Anecdotes of the Deaf Sir Walter Scott On The Deaf & Dumb
Sir Walter Scott in his novel "Peveril of the Peak," uses the...
A Deaf And Dumb Clergyman
Among those who were ordained deacons on Trinity Sunday last ...
One of the best educated and most distinguished deaf mutes wa...
Peter Sims, a deaf and dumb boy, was walking past a large sho...
A Deaf & Dumb Boy's Remarkable Dream
William Brennen, aged about fourteen and a-half years, hav...
In Derby Police Court
A few years since the Head Master of the Deaf and Dumb Ins...
An Interview With Laura Bridgman
We presume most of our readers will have read of Laura Bri...
Heroic Conduct Of A Deaf And Dumb Girl
On Tuesday last an inquest was held by Mr. Michael Fullam,...
The Little Deaf And Dumb Preacher
In a small town in Germany lived a locksmith and his wife,...
A Deaf And Dumb Boy And His Brother
Brownlow Harrison, a bright little boy who had spent a few ye...
An Ingenious Boy
We were lately shown a curiosity in the shape of a sewing mac...
The Entertainments given on Tuesday in the Pavilion by Deaf a...
The Indians And Deaf And Dumb
We are quite sure the Indians were delighted by the recept...
Rapid Bicycle Travelling
Yesterday week a young man named Sydney Cornwall, of Coventry...
A Deaf And Dumb Boy Not Afraid To Die
Bernard Grimshaw, a little deaf and dumb boy, lay seriously i...
Trades Of The Deaf & Dumb In England And Wales
The following particulars showing the trades of the Deaf and ...
Lord Seaforth, who was born deaf and dumb, was to dine one da...
Entertainment By Deaf And Dumb
The inhabitants of Mansfield had some most enjoyable meetings...
A Deaf Mute's Heroism
About five o'clock on Sunday afternoon several gentlemen s...
Uneducated Deaf Mute's Ignorance Of God
Vauncey Thompson wrote after having been under instruction...
In Derby Police Court
A few years since the Head Master of the Deaf and Dumb Institution at
Derby was sent for, with a request that he would hasten to the police
court to see what could be done with a little deaf and dumb boy. The
sketch is a faithful picture of the little fellow as he stood in the
dock charged with stealing. The police, in giving their evidence, said
that many complaints had been made of the boy's conduct. One lady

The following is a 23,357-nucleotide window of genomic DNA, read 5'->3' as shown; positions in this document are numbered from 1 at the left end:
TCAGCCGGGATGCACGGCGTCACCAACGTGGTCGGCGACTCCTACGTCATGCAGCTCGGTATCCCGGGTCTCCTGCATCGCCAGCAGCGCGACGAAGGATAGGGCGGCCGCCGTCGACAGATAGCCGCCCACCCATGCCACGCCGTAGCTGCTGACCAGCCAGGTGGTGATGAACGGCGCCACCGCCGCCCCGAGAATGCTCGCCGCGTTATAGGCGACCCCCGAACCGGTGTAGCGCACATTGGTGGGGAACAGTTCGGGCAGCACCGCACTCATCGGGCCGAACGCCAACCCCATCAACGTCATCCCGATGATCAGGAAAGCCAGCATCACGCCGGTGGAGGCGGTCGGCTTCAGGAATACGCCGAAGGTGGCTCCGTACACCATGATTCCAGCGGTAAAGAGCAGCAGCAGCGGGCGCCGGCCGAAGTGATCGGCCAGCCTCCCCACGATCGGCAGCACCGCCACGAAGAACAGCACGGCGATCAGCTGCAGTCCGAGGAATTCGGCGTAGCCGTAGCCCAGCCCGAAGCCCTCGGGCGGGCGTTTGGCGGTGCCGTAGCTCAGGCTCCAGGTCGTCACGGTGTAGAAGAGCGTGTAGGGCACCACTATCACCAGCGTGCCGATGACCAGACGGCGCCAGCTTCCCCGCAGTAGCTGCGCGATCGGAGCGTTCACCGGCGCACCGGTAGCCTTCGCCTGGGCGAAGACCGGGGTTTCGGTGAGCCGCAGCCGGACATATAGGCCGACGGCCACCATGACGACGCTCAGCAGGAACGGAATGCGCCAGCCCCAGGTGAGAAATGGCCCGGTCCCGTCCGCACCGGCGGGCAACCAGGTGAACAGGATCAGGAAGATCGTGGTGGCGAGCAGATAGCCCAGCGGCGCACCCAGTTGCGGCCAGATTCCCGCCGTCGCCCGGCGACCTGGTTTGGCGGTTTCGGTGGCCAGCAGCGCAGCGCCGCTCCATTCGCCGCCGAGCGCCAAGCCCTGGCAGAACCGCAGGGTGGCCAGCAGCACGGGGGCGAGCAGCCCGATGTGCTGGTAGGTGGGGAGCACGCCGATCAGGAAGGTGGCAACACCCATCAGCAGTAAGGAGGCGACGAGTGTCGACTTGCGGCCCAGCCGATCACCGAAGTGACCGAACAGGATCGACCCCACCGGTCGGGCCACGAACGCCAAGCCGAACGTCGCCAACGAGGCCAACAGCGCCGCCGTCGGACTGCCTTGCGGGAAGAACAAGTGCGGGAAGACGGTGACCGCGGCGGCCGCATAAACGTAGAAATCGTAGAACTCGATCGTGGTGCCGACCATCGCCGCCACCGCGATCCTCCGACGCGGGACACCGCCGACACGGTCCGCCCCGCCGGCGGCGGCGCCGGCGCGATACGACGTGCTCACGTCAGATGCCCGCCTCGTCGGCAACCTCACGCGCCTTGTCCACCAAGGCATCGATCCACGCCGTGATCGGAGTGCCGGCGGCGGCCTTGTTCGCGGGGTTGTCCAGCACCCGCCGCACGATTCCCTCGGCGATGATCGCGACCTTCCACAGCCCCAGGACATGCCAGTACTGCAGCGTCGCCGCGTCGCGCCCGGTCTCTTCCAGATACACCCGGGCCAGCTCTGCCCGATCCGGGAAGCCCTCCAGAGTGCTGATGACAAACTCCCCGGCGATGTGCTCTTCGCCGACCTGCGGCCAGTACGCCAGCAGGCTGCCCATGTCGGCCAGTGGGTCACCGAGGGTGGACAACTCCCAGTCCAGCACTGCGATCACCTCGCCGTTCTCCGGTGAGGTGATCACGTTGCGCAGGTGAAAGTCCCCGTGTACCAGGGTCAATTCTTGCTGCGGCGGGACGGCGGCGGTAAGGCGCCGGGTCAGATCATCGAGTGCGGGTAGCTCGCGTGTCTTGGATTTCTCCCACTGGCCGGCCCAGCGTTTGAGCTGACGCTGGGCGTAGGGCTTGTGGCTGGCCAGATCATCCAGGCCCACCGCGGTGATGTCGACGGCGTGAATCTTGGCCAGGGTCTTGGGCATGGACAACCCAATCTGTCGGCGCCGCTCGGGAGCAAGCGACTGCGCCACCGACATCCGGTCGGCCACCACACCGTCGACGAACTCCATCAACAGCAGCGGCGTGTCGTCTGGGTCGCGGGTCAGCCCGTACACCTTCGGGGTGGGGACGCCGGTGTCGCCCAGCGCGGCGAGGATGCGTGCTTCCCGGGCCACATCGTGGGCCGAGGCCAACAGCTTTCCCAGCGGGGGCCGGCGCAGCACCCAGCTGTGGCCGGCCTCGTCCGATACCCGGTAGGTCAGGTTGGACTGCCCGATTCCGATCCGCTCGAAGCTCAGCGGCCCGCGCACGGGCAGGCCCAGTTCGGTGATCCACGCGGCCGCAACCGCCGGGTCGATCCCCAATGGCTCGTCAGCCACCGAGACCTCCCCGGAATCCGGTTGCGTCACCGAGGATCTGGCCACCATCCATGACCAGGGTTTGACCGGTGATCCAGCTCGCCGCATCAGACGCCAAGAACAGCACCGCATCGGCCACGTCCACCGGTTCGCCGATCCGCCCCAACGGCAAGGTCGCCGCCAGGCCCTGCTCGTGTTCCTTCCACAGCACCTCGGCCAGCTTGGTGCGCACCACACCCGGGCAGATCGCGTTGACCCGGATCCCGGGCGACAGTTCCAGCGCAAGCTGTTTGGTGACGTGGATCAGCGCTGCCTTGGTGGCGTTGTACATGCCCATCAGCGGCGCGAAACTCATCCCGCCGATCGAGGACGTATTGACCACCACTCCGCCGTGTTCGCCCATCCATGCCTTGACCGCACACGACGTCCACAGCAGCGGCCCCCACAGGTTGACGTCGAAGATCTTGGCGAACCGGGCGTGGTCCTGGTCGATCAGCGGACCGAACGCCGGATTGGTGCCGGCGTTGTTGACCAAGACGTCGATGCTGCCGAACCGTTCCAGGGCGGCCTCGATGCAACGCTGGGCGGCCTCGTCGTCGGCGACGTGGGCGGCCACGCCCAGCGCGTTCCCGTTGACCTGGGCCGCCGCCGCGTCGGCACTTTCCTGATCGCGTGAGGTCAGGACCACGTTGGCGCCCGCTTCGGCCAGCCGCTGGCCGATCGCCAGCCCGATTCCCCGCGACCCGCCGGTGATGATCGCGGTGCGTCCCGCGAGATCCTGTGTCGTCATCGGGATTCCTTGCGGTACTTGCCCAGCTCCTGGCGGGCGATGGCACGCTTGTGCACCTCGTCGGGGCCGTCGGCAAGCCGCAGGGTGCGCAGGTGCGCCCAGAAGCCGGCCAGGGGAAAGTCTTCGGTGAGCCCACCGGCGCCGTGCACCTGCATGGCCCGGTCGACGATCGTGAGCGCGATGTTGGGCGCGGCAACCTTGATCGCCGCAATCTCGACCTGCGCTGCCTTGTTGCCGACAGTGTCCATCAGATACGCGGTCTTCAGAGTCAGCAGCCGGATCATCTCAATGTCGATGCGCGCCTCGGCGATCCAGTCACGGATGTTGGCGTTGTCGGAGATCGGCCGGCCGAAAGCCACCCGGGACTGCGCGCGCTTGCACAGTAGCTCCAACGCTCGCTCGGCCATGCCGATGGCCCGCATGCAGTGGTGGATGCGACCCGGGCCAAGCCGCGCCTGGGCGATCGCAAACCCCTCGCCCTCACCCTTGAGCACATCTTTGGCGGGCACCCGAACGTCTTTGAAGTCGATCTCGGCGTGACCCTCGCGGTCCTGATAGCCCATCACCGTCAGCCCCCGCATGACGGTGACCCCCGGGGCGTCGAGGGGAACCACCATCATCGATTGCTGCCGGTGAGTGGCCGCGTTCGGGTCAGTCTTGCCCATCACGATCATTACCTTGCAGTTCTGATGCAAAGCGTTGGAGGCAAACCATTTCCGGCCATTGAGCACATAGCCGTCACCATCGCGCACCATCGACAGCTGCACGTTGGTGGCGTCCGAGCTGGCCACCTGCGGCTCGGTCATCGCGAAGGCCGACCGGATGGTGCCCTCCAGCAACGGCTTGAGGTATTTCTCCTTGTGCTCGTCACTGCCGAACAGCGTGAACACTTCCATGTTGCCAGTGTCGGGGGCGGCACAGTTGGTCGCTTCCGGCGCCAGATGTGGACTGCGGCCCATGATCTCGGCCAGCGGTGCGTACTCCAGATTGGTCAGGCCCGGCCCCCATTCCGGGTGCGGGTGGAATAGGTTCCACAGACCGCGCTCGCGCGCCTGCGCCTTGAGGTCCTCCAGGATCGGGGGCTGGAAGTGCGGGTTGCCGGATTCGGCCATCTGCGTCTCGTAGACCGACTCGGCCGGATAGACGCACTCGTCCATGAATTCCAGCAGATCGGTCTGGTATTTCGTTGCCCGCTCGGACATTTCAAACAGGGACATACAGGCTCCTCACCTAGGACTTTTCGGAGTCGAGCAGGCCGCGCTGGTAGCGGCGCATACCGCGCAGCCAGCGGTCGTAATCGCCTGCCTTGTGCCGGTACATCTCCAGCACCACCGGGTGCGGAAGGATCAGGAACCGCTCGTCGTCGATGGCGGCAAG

complained of his illusing her dog, another a cat, and another killing
her bird; others that he was always throwing stones or stealing, and
that he had actually tried to upset a railway train. It appeared that
twice previously the boy had been taken up by the police, but owing to
his tender age nothing could be done with him. The Mayor, addressing the
Head Master of the Institution, said something must be done with the
boy; unfortunately he was getting worse and worse; the case was a very
sad one, the boy being deaf and dumb, but the public must be protected.
The other magistrates present concurred with the Mayor's remarks, and
after consulting with Mr. Bailey, J.P., Chairman of the Committee of the
Institution, who was on the bench at the time, the boy was sent direct
to the Institution, where food was given to him, after which his
photograph was taken. The sketch given on the previous page is copied
from it. The boy settled down, but not without giving considerable
trouble; it was not to be expected that a boy, though so tender in years
yet hardened in bad habits, should at once conform to the rules of the
Institution. The teachers were not, therefore, greatly surprised to find
him early one morning prowling in a quarter of the Institution to which
he had no proper means of access. From time to time his teachers had
difficulties to contend with not easy to describe. There has, however,
been a gradual improvement in the boy's life and character. The sketch
given above is from a photograph taken when the boy had been in the
Institution one year.
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